Carbon dating dinosaur
However, the evidence fits well with the Bible's straightforward history of just thousands of years.The message from science on the age of fossilized remains is getting clearer, and it is lining up with the Bible even better than expected.But many of these studies relied on only a few different detection methods.Now, a team of researchers using special equipment at the MAX-lab in Lund, Sweden, has applied more than six different techniques to verify that tissues from inside a Cretaceous mosasaur humerus bone, which was kept in the Royal Institute of Natural Sciences of Belgium "for many years," consist of mosasaur and not microbial molecules. First, the investigators chemically removed the mineral matrix from the mosasaur bone, leaving behind the proteins and other biomolecules.Radiocarbon Dating Reliability Radiocarbon dating is the most accurate and most verifiable of the radiometric dating systems.Dates for carbon material can often be independently verified by testing something that is known historically, from records of human observations.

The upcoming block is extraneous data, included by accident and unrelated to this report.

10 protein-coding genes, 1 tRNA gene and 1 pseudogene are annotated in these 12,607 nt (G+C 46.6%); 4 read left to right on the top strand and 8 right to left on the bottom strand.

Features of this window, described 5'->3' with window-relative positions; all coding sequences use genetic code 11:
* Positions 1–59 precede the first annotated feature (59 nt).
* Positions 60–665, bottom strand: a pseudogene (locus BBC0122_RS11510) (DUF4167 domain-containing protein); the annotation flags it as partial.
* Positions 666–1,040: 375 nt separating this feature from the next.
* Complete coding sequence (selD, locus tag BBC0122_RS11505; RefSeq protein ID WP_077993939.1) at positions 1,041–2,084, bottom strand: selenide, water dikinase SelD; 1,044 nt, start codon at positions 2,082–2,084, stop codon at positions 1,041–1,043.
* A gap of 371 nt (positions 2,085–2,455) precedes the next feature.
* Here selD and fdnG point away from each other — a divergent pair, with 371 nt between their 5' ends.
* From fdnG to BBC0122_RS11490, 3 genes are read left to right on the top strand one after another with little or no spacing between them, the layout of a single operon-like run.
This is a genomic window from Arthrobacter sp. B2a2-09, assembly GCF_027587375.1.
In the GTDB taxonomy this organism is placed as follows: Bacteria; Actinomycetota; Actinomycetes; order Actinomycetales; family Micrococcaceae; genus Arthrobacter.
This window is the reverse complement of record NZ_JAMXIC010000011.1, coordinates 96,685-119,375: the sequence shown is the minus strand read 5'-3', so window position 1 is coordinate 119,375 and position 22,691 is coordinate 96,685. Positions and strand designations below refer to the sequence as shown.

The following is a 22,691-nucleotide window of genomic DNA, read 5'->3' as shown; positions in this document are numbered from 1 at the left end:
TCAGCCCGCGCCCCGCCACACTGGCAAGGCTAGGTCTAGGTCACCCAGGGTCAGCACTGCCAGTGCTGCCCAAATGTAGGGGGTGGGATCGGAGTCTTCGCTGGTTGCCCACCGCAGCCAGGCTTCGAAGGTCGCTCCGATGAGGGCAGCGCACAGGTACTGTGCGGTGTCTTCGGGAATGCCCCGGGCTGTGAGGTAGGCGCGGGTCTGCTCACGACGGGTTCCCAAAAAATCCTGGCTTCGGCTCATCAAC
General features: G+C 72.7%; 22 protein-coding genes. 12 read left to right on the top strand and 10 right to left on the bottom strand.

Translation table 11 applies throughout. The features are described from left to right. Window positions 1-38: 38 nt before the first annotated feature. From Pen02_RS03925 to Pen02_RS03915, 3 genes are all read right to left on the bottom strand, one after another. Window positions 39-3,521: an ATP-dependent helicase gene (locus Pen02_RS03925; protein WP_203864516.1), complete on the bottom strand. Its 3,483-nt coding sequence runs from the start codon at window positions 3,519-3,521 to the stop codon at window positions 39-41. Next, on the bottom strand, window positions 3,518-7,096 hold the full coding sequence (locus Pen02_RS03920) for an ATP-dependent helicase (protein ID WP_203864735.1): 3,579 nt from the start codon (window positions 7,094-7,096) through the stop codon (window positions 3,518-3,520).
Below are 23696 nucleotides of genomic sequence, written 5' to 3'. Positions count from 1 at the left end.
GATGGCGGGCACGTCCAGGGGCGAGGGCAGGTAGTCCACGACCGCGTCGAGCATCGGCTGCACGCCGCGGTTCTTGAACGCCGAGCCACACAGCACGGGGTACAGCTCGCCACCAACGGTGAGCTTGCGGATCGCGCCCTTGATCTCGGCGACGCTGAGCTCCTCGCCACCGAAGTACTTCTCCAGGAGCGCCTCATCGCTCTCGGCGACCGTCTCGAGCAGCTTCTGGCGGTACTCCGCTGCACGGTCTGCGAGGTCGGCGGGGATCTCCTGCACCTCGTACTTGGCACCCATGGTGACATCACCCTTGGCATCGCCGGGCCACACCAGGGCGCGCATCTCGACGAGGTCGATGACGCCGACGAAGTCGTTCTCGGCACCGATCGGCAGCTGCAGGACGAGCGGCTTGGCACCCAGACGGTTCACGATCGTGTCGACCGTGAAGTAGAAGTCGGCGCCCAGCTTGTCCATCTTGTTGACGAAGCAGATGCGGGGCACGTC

Its complete decay would require only thousands of years, assuming a constant decay rate in an undisturbed system.If the source of the carbon was mosasaur tissue (and this is the most straightforward explanation), then the mosasaur's carbon date would be in line with an age of thousands of years, as inferred by the integrity of its soft tissue.If this creature was buried and fossilized as a direct or indirect result of the Genesis Flood, which the Bible indicates occurred on the order of 4,400 years ago, then partly decayed collagen and small amounts of radioactive carbon would be expected.Since the concept of 70 million-year-old flesh sounds so fanciful, many evolutionists have suggested that biological material in fossils came from bacteria instead of being original tissue.Much of this study's investigation, therefore, focused on testing whether or not that was the case with these soft tissues.
Search for carbon dating dinosaur:
The investigators were interested to know whether any DNA present inside the bone would be bacterial or fungal.